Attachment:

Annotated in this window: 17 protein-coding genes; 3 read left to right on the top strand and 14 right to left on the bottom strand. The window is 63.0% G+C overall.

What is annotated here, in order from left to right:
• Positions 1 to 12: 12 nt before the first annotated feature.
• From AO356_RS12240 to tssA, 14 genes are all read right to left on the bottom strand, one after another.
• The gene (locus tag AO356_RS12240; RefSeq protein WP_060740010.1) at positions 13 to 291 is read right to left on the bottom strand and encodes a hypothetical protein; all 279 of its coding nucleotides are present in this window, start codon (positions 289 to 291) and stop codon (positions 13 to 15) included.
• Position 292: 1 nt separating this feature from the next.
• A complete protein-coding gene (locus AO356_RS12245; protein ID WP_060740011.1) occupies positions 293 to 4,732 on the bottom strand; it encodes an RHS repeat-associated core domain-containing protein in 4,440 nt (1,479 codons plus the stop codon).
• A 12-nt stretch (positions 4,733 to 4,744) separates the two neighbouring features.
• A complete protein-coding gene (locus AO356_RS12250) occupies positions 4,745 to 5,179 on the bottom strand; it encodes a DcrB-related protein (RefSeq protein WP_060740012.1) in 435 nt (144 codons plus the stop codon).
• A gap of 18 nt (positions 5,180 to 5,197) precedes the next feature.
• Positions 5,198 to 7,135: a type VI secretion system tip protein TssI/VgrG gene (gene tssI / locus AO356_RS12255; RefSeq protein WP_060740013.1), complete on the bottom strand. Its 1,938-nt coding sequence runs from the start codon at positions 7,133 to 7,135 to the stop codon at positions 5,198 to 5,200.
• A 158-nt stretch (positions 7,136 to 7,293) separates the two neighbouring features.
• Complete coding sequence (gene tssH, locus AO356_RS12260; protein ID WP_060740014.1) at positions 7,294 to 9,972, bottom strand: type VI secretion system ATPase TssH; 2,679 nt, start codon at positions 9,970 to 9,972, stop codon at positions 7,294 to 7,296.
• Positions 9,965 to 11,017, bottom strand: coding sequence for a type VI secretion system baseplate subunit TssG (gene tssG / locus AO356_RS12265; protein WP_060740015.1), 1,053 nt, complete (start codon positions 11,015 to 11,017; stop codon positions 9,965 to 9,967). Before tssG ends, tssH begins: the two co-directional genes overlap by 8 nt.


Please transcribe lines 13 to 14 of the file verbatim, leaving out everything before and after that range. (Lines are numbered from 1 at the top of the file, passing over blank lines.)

• Complete coding sequence (gene tssH, locus AO356_RS12260; protein ID WP_060740014.1) at positions 7,294 to 9,972, bottom strand: type VI secretion system ATPase TssH; 2,679 nt, start codon at positions 9,970 to 9,972, stop codon at positions 7,294 to 7,296.
• Positions 9,965 to 11,017, bottom strand: coding sequence for a type VI secretion system baseplate subunit TssG (gene tssG / locus AO356_RS12265; protein WP_060740015.1), 1,053 nt, complete (start codon positions 11,015 to 11,017; stop codon positions 9,965 to 9,967). Before tssG ends, tssH begins: the two co-directional genes overlap by 8 nt.